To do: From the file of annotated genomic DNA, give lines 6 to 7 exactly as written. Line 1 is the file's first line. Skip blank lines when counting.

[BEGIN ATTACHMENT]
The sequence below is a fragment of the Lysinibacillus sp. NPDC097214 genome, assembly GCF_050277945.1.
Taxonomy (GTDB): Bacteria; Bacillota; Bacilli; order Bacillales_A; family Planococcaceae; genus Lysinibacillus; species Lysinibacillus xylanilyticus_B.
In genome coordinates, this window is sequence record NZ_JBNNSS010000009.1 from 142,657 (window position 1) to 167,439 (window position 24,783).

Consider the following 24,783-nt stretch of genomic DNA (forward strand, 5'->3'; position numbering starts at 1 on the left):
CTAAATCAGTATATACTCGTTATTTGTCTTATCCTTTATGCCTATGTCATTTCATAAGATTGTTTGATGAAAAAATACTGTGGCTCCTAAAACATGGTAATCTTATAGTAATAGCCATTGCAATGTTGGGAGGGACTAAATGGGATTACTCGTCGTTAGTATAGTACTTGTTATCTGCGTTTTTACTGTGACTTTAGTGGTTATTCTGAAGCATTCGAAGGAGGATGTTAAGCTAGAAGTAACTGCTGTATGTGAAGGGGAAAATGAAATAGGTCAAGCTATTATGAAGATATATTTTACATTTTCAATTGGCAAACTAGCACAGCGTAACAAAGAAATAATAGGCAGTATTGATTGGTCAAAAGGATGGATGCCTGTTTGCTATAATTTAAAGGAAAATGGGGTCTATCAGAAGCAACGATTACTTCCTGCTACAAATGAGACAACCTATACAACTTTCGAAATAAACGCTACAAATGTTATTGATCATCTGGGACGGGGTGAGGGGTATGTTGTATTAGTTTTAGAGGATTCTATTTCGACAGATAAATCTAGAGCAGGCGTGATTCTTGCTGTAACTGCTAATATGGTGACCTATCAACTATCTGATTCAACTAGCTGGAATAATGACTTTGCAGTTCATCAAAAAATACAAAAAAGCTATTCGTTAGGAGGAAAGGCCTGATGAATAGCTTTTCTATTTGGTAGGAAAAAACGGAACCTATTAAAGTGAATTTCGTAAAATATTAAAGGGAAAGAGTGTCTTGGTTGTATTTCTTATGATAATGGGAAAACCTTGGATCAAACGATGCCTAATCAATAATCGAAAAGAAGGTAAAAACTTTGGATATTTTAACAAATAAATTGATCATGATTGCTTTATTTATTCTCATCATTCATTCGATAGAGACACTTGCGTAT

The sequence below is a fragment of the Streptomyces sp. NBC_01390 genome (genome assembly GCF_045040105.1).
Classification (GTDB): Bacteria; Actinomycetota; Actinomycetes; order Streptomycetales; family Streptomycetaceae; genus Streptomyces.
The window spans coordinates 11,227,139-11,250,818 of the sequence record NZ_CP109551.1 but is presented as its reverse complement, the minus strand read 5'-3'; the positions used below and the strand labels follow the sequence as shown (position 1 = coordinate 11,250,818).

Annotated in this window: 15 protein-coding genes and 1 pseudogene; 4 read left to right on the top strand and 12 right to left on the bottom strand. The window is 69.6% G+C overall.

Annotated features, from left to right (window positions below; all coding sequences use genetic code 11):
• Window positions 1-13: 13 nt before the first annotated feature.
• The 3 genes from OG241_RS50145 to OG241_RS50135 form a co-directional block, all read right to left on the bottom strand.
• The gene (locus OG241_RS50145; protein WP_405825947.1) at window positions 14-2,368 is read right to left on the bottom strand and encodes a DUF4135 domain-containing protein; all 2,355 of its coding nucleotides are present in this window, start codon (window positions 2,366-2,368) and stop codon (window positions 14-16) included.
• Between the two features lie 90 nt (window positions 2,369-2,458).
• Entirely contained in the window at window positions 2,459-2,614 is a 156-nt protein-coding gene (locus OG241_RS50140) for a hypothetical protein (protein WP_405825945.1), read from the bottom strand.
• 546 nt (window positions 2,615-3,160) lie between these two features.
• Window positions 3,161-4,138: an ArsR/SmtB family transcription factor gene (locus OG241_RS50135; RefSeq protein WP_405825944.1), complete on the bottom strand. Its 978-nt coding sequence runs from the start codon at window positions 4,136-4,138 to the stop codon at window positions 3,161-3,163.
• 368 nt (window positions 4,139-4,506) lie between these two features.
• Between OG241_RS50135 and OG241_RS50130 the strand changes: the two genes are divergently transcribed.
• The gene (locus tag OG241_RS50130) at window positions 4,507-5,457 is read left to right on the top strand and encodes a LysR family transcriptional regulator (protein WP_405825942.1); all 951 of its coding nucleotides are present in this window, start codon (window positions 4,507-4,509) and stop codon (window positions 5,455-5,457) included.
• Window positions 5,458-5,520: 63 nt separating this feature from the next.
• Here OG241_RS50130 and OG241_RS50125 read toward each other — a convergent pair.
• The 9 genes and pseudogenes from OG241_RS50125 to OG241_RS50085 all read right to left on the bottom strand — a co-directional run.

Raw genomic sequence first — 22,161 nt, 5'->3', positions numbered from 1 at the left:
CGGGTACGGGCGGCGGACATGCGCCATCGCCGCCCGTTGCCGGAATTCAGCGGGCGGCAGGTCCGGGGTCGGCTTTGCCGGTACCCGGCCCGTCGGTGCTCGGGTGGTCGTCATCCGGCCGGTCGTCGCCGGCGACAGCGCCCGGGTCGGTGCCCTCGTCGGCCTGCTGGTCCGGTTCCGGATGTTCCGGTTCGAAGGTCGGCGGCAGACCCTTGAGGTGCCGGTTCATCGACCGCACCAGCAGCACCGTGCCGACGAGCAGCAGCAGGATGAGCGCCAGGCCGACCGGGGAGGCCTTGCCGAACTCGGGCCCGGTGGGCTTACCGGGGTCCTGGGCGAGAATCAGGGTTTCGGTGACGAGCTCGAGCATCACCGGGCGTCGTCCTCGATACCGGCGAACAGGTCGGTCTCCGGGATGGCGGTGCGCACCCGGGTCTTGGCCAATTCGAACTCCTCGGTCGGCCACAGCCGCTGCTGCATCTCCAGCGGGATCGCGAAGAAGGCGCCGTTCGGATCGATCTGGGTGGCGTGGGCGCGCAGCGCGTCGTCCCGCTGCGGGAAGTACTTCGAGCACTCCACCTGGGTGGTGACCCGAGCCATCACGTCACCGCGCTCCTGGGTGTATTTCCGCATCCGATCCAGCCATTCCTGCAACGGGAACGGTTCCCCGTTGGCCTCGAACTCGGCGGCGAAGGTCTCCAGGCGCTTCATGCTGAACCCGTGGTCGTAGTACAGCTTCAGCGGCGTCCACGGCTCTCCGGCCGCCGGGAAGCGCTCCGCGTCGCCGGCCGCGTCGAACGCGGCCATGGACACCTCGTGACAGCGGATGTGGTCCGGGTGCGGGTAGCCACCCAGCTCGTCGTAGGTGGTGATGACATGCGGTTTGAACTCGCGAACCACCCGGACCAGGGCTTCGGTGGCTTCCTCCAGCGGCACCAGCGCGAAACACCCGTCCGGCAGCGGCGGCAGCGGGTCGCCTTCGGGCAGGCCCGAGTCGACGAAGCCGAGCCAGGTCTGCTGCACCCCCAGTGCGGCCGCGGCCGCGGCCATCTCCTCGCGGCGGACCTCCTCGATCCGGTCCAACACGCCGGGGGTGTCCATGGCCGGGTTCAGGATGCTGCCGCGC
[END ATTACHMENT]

The sequence below is a fragment of the Streptomyces sp. NBC_01390 genome (genome assembly GCF_045040105.1).
Classification (GTDB): Bacteria; Actinomycetota; Actinomycetes; order Streptomycetales; family Streptomycetaceae; genus Streptomyces.